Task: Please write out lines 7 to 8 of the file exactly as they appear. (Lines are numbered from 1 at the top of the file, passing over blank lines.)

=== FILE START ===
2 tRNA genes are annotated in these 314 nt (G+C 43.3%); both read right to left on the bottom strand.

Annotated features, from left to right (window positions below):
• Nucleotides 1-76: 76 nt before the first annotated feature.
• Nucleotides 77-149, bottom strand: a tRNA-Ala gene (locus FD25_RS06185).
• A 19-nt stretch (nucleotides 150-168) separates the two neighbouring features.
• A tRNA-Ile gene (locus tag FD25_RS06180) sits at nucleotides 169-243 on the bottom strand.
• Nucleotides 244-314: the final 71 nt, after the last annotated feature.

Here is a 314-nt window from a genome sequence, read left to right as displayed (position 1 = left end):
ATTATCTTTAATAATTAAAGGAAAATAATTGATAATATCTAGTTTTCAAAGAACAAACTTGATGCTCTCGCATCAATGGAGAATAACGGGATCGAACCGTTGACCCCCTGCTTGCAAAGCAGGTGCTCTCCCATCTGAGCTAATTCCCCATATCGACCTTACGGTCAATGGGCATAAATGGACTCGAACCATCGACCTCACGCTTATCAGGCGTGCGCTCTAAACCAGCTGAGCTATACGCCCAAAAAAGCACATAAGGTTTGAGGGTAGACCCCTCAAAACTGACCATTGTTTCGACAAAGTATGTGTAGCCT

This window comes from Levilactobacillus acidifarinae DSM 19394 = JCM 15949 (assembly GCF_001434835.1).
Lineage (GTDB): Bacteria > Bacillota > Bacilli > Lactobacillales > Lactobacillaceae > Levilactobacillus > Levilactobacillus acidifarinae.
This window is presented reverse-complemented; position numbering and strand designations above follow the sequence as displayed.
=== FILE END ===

• Nucleotides 244-314: the final 71 nt, after the last annotated feature.

Here is a 314-nt window from a genome sequence, read left to right as displayed (position 1 = left end):